Wednesday, August 12, 2009

Blue Velvet (1986)

 Blue Velvet

Written & Directed by David Lynch

Isabella Rossellini .... Dorothy Vallens
Kyle MacLachlan .... Jeffrey Beaumont
Dennis Hopper .... Frank Booth
Laura Dern .... Sandy Williams
George Dickerson .... Detective John D. Williams

We open up to the idealistic suburban neighborhood of Lumberton with green grass, red roses, white picket fences, and Bernie Wayne's "Blue Velvet" playing in the background. Seems like a perfectly sane place to live, but as David Lynch shows us, the dark side is all too often hiding just below the surface.

Jeffrey Beaumont has come home from school to help out at the family hardware store following his Father's heart attack. Coming home from the hospital, he finds a grisly discovery in a field near his house: a human ear. He puts it in a small paper bag and delivers it to the hands of Detective Williams at the police department (who reacted all too calmly, if you ask me.) Williams promises a full investigation, but they seem to be getting nowhere.


Intrigued by the mystery, Jeffrey coaxes Sandy, the detective's daughter, out of some privileged information. A nightclub singer by the name of Dorothy Vallens is somehow tied up in the mess. Playing Junior Detective himself, Jeffrey discovers that Dorothy is no suspect but actually a victim. Her husband and son (Don and Donnie) have been kidnapped by a local madman named Frank Booth and Dorothy has been having sex with Frank in order to save their lives. It was Don's ear Jeffrey found in the field, cut off by Frank as a warning.

Inadvertently, Jeffrey finds himself sucked into the seedy underbelly of Lumberton where he sees and partakes in things that haunt him forever after. He also finds himself falling for both Dorothy Vallens and Sandy, one who brings out the good in him and one who brings out the bad. He wants to follow Sandy's advice and go to the police with the information he gathered, but it seems they're involved in this as well.


If the town of Lumberton seems familiar to you, there's a good reason. It's very similar to Lynch's other burg Twin Peaks. You've got the logging trucks, the retro diner, the chanteuse on stage, and Kyle MacLachlan running about sounding philosophical. Had they changed Jeffrey's name to Coop, this could have been a prequel.

Don't let the name fool you. Blue Velvet is a dark and dirty crime drama, thriller and cult classic from the infamous David Lynch. Kyle MacLachlan is dead on as always but Dennis Hopper delivered the standout performance as the screen's most “F-word” obsessed madman. The delivery was slow and deliberate but so well done that you never find yourself bored. In fact, a faster pace would have destroyed a movie of this caliber. It's an excellent introduction to those just discovering the strange world of David Lynch because it's surrealistic enough to seem like a beautiful fever dream but not so much that it remains incomprehensible.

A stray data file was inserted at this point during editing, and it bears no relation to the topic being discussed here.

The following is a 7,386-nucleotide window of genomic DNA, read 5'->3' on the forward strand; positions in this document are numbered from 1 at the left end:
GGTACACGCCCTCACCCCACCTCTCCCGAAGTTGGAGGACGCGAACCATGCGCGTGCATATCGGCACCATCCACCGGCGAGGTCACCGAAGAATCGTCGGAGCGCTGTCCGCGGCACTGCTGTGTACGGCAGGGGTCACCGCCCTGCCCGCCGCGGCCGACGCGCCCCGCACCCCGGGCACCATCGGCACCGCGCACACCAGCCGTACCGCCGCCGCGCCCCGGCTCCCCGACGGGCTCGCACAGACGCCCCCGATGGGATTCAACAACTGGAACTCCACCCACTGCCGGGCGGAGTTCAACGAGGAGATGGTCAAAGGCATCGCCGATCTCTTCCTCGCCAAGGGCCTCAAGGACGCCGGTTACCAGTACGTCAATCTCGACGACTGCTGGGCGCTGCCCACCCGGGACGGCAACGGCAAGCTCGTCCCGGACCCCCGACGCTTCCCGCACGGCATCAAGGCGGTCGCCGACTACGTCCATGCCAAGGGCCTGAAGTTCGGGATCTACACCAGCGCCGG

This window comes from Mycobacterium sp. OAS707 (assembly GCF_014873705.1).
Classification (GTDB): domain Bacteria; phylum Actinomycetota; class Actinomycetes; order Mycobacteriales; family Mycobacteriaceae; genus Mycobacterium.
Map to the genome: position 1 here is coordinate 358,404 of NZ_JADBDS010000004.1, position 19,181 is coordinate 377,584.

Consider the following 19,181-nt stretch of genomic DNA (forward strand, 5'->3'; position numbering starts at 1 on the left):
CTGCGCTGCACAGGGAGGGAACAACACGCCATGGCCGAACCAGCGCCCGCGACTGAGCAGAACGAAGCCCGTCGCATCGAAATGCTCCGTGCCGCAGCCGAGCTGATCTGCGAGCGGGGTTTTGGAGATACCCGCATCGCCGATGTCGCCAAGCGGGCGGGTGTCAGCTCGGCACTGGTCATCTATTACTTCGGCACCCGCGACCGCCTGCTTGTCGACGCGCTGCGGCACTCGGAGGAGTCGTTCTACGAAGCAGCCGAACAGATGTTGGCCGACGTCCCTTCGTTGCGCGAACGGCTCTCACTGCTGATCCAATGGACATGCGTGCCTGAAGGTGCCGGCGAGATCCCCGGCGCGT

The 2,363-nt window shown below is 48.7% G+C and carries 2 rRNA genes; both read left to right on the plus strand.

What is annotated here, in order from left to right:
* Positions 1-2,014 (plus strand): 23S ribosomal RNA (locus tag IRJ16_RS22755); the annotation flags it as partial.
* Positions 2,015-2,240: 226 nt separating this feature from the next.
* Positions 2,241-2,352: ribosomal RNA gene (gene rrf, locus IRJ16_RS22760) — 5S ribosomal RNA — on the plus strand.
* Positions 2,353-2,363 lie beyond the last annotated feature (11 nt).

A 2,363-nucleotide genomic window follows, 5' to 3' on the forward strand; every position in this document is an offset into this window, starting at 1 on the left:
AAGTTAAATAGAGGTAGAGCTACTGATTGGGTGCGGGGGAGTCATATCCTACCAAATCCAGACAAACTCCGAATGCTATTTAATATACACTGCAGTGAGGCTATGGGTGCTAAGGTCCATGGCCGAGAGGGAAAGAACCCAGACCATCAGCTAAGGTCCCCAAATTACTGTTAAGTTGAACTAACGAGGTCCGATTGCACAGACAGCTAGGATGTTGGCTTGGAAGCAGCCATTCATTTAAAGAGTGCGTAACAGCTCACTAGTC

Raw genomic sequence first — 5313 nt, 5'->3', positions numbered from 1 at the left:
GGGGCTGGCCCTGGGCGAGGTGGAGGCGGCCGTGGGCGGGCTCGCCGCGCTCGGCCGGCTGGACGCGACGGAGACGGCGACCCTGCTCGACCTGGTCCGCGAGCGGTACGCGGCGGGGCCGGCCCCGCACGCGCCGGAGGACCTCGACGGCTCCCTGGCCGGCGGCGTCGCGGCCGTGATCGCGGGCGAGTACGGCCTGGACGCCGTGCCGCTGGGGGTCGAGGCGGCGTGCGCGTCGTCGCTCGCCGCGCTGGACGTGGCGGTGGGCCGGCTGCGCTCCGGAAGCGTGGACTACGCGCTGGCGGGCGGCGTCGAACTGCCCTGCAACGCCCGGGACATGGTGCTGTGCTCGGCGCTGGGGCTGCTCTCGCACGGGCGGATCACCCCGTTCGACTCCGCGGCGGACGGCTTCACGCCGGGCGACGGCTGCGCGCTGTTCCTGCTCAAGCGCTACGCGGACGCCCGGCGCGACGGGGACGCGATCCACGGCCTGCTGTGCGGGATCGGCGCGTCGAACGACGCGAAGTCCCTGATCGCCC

See this movie!

If you own the DVD, go to the main menu and highlight 'Play Movie,' then press 'Left' on your remote control for a short and pointless Easter egg.

BE ON THE LOOKOUT FOR: The chicken walk; Double Ed; The Candy Colored Clown They Call The Sandman; That hologram guy from Quantum Leap;

BET YOU DIDN'T KNOW: Isabella Rossellini (Dorothy) was chosen by Empire magazine as one of the 100 Sexiest Stars in film history in 1995; Kyle MacLachlan and Jack Nance (who played Frank's cronie Paul) both went on to work with David Lynch again in Twin Peaks; Brad Dourif (Frank's other cronie Raymond) voiced Chucky in all 5 of the Child's Play movies;

1986
Rated R
120 Minutes
Color
United States
English

"Now it's dark..."
--J/Metro

3 comments:

  1. I always assumed I'd hate this movie (mostly since other people like it)...but I finally watched it last year and really enjoyed it. It's got the right mix of style and icky-ness and some great performances.
    -Billy

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  2. You hit the nail on the head with the comparison to Twin Peaks. I am a fan of Lynch's work, but I really like this one from his resume particularly. The scene where he first meet Hopper's character and he starts going crazy is my favorite scene.

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  3. I enjoyed the film on the first watch through, but I just couldnt decide how much I enjoyed it. I am a HUGE Twin Peaks film, and I feel the series is much better than the film. I really need to watch it for a second time to make a final assessment on it.

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